Well with this little perk of the game, comes the challenge through that. It’s like the game knows you have this ability and makes the challenges around that. It gives you more mobility around the screen, but sometimes it clunks up like changing gears on a stick shift with a broken clutch. It’s mainly because the response time between landing and jumping again seems a fraction of a second too long.
The stages you encounter in the game make the game more unique than just a simple side-scroller. One repeats vertically as you go forward, another makes you stationary as the level comes to you, and another moves up constantly. The variety gives it a challenge as well as interesting.
The score you collect is useless to the nth degree. There are very few 1up attempts (I only found one), but with unlimited continues, it makes the men count worthless too. There are many power-ups along the way, like a shield and a gravity one that changes you to fire when you switch gravity, but the one that changes your shooting is the only useful one there. There’s also an armour bonus that gives you an extra hit, and this one is the critical one.
The animation of the sprite is smooth, and looks great. The graphics are mood-inducing, and the great, memorable music compliment them very well. Sometimes, the background make it hard to see, with moving sprites and clashing colours, but you get over them after a while. There’s also a lot of slowdown, flickering sprite moments, but their forgivable after some time.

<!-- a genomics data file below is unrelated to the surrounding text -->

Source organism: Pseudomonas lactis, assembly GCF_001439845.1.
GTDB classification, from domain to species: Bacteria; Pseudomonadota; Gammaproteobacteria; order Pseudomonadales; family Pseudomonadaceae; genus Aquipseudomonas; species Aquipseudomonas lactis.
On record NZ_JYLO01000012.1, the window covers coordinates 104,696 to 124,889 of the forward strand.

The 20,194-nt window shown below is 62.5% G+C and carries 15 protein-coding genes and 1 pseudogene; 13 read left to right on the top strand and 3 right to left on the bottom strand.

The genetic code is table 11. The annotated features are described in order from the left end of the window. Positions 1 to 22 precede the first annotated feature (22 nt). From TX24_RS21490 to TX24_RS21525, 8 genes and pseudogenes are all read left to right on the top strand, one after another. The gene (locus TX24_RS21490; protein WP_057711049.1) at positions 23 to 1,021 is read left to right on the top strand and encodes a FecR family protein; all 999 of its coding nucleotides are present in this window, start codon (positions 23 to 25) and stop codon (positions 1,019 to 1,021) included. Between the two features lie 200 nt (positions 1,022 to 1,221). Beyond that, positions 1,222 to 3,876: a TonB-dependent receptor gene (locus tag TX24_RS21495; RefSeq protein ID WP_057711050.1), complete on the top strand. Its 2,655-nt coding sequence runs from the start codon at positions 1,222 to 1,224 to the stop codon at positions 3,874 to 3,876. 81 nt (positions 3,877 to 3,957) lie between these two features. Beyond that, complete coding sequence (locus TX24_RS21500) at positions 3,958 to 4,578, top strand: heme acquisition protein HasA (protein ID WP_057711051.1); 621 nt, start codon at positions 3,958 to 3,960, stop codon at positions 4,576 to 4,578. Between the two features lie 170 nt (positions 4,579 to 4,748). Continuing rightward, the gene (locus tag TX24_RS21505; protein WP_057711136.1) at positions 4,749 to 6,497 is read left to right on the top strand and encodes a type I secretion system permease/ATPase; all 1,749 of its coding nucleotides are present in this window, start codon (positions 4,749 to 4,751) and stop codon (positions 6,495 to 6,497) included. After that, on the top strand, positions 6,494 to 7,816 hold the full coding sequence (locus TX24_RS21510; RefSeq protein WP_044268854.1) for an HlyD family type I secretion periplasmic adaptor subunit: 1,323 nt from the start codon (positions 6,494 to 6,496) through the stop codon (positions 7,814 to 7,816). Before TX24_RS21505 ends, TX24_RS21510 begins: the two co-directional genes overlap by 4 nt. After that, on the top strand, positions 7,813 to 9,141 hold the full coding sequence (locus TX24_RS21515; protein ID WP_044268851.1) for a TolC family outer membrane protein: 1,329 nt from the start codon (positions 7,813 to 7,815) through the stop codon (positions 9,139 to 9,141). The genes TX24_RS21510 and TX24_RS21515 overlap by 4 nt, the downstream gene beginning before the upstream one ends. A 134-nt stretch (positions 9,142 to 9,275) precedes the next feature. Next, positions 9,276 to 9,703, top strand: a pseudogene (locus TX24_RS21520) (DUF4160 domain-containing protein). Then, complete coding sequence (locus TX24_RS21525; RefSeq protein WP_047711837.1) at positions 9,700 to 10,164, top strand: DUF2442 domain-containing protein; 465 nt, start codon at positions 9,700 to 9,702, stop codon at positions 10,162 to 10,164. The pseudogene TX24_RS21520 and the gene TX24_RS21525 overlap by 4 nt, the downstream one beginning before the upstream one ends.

The difficulty is where the game becomes memorable. It’s up and down like the protagonist himself. Some stages are so easy there’s little to no effort, others make you want to throw the controller at the television. What I noticed is that the game follows a similar path with little variance. So the objective is to find the path of least resistance across the stage. This turns the difficulty from a challenge to a memory game. It’s like playing a match game with a deck of cards, but every time you start over, the cards are placed in the same spot each time.